milk and honey is a book of poetry that is written with inspiration from the author’s own life. kaur shares a little bit of her culture as she writes this book and it’s one of the most appealing elements of  the book. gurmukhi is a script in punjabi in which there is no other punctuation besides the period. there is no distinction between lowercase or uppercase. the absolute simplicity of how the text looks is just so pleasing to the eye which is why i’ve selected to write this review in this script.

            kaur writes of how she came to america, her early beginnings and what growing up as a punjabi woman was really like and the hardships she had to face. while she never goes into great detail and description of what hardships she went through, it is evident that transition was not easy at all. kaur’s poems are truly from her heart and are full of immense passionate emotion. the “pains” she describes are detailed in chapter title by emotional order: the hurting, the loving, the breaking, and the healing. each chapter tells of a different pain kaur has felt through her life and how she labels these pains i believe is why people today relate so heavily with this book. the “pains” she writes of are what ordinary people suffer daily, yet, many do not know how to describe it and rupi does the job of describing what many have felt for years. rupi’s words speak for us all. 

            with her poems she hits the mark accurately; kaur gives voice to what teens and young adults want and need to hear. this universal voice kaur writes with is the reason a lot of young people relate to these poems and the stories told. kaur’s poetry resonates with the one's need  in the quest to find love, to give love and to be loved in return.  however, for those that have been hurt and feel that they are unable to address their true feelings and emotionally open and trust another for fear another may take advantage of them, kaur’s book opens a window to hope that was once closed. kaur reveals that we, you, they, us- are not alone and there are ways to overcome each struggle, each hurt, every pain that one may have experienced.

            i recommend this book to all poetry lovers and to the young adult ages 18+ because there is a lot of sensuality throughout the book.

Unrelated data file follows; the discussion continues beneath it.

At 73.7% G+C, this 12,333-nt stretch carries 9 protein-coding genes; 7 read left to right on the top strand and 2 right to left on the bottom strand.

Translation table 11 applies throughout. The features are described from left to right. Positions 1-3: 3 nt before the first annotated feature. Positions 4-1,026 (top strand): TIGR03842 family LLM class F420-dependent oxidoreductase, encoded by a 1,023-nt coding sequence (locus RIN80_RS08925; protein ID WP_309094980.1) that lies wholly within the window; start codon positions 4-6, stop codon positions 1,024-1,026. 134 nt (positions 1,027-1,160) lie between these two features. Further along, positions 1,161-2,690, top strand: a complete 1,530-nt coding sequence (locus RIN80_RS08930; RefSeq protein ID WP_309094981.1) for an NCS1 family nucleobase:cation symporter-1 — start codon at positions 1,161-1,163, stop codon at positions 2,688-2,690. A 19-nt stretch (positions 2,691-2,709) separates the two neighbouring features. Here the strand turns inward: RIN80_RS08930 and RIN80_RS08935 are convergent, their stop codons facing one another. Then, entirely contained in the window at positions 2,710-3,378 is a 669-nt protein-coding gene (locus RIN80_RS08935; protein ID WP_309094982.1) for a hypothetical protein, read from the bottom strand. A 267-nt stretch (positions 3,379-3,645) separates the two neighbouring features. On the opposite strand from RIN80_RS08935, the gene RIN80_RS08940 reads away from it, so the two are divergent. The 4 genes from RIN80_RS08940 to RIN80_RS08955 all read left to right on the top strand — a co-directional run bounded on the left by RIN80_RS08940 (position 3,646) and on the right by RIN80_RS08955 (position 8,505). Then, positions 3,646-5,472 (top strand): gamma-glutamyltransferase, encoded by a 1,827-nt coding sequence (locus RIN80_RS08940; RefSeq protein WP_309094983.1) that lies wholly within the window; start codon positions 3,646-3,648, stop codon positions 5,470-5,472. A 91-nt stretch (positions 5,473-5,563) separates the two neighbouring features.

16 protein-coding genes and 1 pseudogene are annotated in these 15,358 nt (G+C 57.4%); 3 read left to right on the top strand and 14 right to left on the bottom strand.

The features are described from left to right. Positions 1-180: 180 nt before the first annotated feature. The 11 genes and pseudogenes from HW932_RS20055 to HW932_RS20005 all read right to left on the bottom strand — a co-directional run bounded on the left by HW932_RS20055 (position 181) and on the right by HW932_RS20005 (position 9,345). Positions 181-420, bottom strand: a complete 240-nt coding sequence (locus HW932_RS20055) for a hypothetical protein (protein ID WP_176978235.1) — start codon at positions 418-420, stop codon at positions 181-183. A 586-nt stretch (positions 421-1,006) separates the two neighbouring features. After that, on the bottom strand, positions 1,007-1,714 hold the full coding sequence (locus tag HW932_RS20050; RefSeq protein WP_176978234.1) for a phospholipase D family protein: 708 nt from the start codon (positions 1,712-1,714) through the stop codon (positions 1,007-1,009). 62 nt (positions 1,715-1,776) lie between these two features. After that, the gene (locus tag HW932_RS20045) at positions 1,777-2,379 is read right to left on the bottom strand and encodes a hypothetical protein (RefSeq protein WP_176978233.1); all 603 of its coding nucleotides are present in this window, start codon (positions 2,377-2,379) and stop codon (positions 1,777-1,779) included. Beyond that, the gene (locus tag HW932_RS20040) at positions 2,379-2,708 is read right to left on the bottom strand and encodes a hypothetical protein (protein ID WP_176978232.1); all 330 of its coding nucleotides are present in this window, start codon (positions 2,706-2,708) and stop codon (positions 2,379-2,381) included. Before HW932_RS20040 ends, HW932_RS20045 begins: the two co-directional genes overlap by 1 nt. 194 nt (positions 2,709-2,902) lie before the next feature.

i give milk and honey a rating of five out of five. 5/5

Written & Reviewed by Freddy Ramos 


“The Art of Racing in the Rain” by Garth Stein

Author: Garth Stein
Publisher: HarperCollins
Pages: 336
Format: paperback
Publication Date: 2009
ISBN: 0061537969

The Art of Racing in the Rain is a unique take on the bond of love and companionship between dog and man. We do not see life from the owner Dennis’s perspective in this story; we are instead viewing the events of this novel from Enzo the dog’s point of view.
            Dennis an aspiring race car driver is Enzo’s owner. Enzo loves Dennis, or “Denny” as he calls him as you would expect any dog to love their owner who treats them well, feeds and plays with him as if that were his own child. Enzo is not like most dogs however, he thinks about many things that dogs don’t spend a second thinking about. 
            Throughout the book we get a very well written and creative perspective from the author Stein and his idea of a man and dog relationship. Since the book is written from Enzo’s perspective, Enzo describes first hand all the struggles that Dennis must fight through to make in the world. It may seem odd to read a book from the perspective of a dog, but once the reader starts the first chapter it is easy to follow Enzo’s train of thought and the novel is completely believable. Enzo takes the reader through what life is like living with Dennis as he deals with the ups and downs of trying to make it as a professional race car driver. 
We see Dennis eventually marry, have a child and begin a new life as a family man. Throughout it all, Enzo takes the reader through the everyday struggles Dennis experiences. There were really nice moments in the book, for example when Enzo describes memories of Dennis coming home at the end of the day and venting to Enzo about how his day went. As usual owners that confide in their dogs as many do, will take comfort from this fictional account that dogs comfort us however unnoticed.